Facebook lost its allure for me a long time ago. The 2016 Election turned it into a political cesspool, revealing sides of people I would rather not have seen. I didn’t really need the Cambridge Analytica reveal to convince me that fake news was often spread by fake accounts and bots pretending to be a human or the reports on companies selling fake followers, but it’s always gratifying when concrete evidence exists.
And now we can add to this mess what I find to be the very distressing account of the effort Facebook put into hiding Russian interference in our Elections and the extreme measures they took to try and protect themselves.
It’s enough to make me shut down my account.
But I don’t.
As a marketer I feel compelled to hang around. In a digital world that changes hourly the only way to stay up on the social networks is to participate and as I tell my students, it’s important to get your hands dirty if you really want to understand it all. Plus, despite it’s declining reach, those numbers are still huge and Facebook still works remarkably well for advertisers. So I stay even though I am not a fan.
And then Sunday happened and I was reminded of at least one good thing that Facebook still offers and what was at the core of what the network was built on — the ability to keep you connected with people from all aspects of your life, people that you might have lost touch with along the way, people who remind you of the journey that took you to today.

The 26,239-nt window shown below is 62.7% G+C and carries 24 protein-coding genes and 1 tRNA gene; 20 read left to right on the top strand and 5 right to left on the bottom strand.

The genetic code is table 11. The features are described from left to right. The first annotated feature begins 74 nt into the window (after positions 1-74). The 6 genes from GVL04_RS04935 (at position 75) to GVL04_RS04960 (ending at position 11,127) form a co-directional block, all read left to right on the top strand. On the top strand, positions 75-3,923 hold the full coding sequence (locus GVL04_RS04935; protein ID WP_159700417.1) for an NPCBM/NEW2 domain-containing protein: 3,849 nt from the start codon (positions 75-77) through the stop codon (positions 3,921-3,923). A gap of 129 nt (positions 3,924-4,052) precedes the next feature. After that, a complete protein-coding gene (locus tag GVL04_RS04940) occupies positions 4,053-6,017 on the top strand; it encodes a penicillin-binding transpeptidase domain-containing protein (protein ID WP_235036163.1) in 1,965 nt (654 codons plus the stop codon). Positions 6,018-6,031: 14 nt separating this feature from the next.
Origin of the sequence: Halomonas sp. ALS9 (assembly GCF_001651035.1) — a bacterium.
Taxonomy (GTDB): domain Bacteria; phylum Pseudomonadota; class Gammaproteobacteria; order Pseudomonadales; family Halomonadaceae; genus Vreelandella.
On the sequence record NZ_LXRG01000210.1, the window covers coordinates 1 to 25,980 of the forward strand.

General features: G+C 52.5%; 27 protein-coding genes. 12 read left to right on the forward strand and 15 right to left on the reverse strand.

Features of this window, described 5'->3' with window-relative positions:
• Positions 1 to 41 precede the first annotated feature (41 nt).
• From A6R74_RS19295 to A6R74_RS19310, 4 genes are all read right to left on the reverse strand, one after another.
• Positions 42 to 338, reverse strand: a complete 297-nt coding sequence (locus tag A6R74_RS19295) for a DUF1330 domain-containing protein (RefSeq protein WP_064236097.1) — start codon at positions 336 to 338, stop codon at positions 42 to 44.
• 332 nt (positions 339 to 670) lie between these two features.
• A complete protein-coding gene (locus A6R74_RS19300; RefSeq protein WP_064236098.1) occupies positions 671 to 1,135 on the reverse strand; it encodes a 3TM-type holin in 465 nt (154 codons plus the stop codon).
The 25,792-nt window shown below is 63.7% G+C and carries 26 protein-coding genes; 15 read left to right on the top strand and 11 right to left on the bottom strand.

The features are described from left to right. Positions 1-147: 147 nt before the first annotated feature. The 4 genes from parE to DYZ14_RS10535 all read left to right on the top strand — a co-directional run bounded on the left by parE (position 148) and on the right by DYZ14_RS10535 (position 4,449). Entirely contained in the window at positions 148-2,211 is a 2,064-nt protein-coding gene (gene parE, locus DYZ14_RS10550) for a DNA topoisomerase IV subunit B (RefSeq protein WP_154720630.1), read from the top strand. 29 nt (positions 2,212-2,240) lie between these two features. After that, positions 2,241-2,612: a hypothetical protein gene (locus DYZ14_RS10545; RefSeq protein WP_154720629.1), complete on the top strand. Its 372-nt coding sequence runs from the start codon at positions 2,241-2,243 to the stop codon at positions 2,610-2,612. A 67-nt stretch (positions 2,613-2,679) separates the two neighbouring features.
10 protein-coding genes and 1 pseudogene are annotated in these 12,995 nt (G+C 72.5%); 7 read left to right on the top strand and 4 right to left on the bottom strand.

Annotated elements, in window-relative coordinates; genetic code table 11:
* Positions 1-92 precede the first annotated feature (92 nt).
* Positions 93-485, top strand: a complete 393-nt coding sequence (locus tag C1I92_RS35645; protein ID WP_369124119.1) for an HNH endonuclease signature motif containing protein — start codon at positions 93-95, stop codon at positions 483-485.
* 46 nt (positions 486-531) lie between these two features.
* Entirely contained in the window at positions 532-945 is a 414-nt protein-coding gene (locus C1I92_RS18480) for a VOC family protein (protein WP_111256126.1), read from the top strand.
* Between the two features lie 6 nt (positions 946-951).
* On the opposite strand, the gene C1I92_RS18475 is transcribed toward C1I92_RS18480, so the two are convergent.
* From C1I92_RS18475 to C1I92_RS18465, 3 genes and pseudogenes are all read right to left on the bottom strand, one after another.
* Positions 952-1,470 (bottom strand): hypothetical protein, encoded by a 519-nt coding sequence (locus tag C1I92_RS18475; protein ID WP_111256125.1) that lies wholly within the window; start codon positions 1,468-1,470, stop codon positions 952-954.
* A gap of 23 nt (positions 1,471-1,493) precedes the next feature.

Sunday was my birthday and all day long I received good wishes from people from all parts of my life. I heard from people I went to kindergarten and junior high and high school with, people who lived next door to me in Glen Oaks when I was a kid, people from every job I have ever had in radio and TV, in New York and Philly and DC, people who I shared beach houses and many laughs with in Avalon, Rhehobeth Beach and the Hamptons, members of my very big, fat Greek family that I don’t get to see often enough and my NYU grad students, past and present.
Each wish made me smile a bit more. They reminded me of how much I have to be grateful for. They also reminded me of what I liked about Facebook when I first joined over ten years ago.
As I was writing this I checked my Facebook App and the first message that popped up was from Facebook itself asking me if I agreed or disagreed with the statement, “Facebook really cares about its users.” I didn’t lie or get caught up with this moment of gratitude. I told them my truth. I don’t believe they really care. I believe what they care most about is the money they’re making.
But it was nice to know they realize they’re in trouble and they’re trying to figure out what to do about it. I can only hope it is dawning on them that no person or social network platform is infallible. We all need to work on our relationships to keep them healthy.
Originally published at joanne tombrakos.